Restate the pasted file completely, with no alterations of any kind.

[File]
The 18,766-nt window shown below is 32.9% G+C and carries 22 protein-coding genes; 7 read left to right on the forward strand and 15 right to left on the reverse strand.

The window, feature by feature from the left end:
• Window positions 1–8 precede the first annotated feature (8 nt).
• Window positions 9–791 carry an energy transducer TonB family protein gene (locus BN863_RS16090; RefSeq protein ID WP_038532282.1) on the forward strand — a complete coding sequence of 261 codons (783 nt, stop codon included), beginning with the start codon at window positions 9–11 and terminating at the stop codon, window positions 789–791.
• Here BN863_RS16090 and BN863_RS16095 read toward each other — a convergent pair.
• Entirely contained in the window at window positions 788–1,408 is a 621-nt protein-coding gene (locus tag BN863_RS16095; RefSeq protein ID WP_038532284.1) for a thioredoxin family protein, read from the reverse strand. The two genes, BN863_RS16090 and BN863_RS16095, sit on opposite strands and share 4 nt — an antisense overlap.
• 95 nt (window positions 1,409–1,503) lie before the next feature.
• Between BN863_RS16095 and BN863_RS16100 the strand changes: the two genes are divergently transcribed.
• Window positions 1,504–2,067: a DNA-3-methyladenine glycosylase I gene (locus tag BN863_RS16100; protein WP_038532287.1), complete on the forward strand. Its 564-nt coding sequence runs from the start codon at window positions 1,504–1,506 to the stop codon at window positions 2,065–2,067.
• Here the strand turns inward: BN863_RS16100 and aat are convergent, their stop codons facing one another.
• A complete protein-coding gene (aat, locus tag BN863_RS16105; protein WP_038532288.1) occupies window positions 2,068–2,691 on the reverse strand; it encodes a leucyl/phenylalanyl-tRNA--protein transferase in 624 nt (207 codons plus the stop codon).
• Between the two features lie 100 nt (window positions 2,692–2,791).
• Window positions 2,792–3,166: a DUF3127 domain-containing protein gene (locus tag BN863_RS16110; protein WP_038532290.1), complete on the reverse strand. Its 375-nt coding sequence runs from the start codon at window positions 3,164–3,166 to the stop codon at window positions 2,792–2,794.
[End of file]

The 18,766-nt window shown below is 32.9% G+C and carries 22 protein-coding genes; 7 read left to right on the forward strand and 15 right to left on the reverse strand.

The window, feature by feature from the left end:
• Window positions 1–8 precede the first annotated feature (8 nt).
• Window positions 9–791 carry an energy transducer TonB family protein gene (locus BN863_RS16090; RefSeq protein ID WP_038532282.1) on the forward strand — a complete coding sequence of 261 codons (783 nt, stop codon included), beginning with the start codon at window positions 9–11 and terminating at the stop codon, window positions 789–791.
• Here BN863_RS16090 and BN863_RS16095 read toward each other — a convergent pair.
• Entirely contained in the window at window positions 788–1,408 is a 621-nt protein-coding gene (locus tag BN863_RS16095; RefSeq protein ID WP_038532284.1) for a thioredoxin family protein, read from the reverse strand. The two genes, BN863_RS16090 and BN863_RS16095, sit on opposite strands and share 4 nt — an antisense overlap.
• 95 nt (window positions 1,409–1,503) lie before the next feature.
• Between BN863_RS16095 and BN863_RS16100 the strand changes: the two genes are divergently transcribed.
• Window positions 1,504–2,067: a DNA-3-methyladenine glycosylase I gene (locus tag BN863_RS16100; protein WP_038532287.1), complete on the forward strand. Its 564-nt coding sequence runs from the start codon at window positions 1,504–1,506 to the stop codon at window positions 2,065–2,067.
• Here the strand turns inward: BN863_RS16100 and aat are convergent, their stop codons facing one another.
• A complete protein-coding gene (aat, locus tag BN863_RS16105; protein WP_038532288.1) occupies window positions 2,068–2,691 on the reverse strand; it encodes a leucyl/phenylalanyl-tRNA--protein transferase in 624 nt (207 codons plus the stop codon).
• Between the two features lie 100 nt (window positions 2,692–2,791).
• Window positions 2,792–3,166: a DUF3127 domain-containing protein gene (locus tag BN863_RS16110; protein WP_038532290.1), complete on the reverse strand. Its 375-nt coding sequence runs from the start codon at window positions 3,164–3,166 to the stop codon at window positions 2,792–2,794.